The design originated in 1935 and its nickname 'Stuka' (derived from 'Sturzkampfflugzeug' - dive-bomber) became synonymous with the great successes of the German Blitzkrieg. The Junkers design won a dive-bomber competition in 1936 and the first operational aircraft joined the Luftwaffe a year later. They proved extremely successful in the Spanish Civil War as pin-point bombers. More success followed in the invasion of Poland where the aircraft's unique, angular appearance and dramatic tactics had a profound effect on even the most seasoned of troops. They would drop into a near-vertical dive over roads, railways, strongpoints and troop concentrations, doing as much damage to morale as material.
It was over Dunkirk that the Stuka's reputation first suffered seriously, and in the opening days of the Battle of Britain the losses increased. Faced with a determined and modern fighter defence, the Ju87 was helpless once separated from is fighter escorts and was easy prey for the Hurricanes and Spitfires. After a few weeks of serious losses, the type was largely withdrawn from operations with the exception of a few isolated raids during the Blitz.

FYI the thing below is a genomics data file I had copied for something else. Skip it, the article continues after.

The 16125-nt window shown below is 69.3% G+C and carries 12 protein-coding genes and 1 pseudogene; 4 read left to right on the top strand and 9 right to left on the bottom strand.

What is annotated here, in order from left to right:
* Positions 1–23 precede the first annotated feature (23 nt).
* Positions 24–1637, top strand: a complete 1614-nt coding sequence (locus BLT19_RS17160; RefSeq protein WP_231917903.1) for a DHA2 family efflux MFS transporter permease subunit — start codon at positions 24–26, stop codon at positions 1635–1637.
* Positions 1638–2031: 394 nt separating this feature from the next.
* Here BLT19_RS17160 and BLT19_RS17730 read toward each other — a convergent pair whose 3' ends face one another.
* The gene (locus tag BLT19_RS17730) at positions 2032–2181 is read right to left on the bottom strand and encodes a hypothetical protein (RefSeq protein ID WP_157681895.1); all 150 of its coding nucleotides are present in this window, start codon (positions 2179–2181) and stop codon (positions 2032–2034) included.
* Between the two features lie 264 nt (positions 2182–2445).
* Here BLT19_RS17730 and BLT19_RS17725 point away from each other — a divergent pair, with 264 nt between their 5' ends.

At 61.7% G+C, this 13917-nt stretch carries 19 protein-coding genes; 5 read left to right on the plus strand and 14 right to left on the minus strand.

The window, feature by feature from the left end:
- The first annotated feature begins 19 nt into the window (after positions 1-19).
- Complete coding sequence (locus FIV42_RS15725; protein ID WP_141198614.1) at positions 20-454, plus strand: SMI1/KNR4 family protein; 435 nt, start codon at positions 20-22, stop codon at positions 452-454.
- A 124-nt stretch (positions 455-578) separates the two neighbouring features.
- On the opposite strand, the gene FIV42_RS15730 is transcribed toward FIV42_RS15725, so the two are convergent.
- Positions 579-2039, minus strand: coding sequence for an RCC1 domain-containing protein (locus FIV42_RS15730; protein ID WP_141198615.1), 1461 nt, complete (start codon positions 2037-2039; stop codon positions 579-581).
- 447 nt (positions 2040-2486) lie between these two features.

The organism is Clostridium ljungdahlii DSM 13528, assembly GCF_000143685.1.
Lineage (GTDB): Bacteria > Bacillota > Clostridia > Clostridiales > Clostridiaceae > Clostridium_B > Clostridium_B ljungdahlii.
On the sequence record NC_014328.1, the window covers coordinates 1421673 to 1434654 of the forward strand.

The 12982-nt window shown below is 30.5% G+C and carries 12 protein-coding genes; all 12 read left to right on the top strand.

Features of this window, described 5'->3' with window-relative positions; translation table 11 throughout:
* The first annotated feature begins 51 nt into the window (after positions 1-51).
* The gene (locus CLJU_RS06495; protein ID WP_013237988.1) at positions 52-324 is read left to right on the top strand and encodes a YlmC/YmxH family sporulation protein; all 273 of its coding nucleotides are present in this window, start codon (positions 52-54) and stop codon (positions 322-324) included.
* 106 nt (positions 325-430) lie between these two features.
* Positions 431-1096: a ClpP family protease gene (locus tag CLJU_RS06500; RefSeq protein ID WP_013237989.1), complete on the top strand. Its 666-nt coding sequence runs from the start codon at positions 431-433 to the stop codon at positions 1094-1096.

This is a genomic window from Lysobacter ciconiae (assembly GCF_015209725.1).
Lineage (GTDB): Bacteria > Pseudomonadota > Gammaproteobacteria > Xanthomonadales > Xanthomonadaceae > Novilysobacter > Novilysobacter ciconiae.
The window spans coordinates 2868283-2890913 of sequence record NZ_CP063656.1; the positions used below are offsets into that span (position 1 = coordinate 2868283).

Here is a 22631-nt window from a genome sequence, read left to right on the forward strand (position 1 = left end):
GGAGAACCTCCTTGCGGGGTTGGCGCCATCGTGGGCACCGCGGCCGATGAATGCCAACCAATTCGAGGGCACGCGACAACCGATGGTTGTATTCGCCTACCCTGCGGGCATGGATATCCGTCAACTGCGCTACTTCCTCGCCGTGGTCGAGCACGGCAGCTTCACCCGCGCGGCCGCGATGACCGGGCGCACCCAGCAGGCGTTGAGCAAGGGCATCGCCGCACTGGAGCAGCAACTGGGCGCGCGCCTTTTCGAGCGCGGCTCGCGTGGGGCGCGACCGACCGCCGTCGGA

Long, thin fuselage with large, square fin and long, heavily-framed canopy prominent on top of fuselage. Straight wings featuring distinctive 'gull' wing and tall, fixed undercarriage.
|Power and specifications|
|Powerplant||One 1,100 hp Junkers Jumo 211A-1 twelve-cylinder liquid-cooled engine.|
|Span||45ft 3¼in (13.80m)|
|Length||36ft 1in (11.00m)|
|Max Speed||232 mph (374km/h) at 13,500 ft (4,114m)|
|Armament||Two 7.9mm machine guns in wings, one rear-firing 7.9mm machine gun in cockpit.|
|Bombload||One 1,100lb (499kg) carried under fuselage plus four 110 lb (50kg) bombs under the wings.|
|Accommodation||Pilot and gunner.|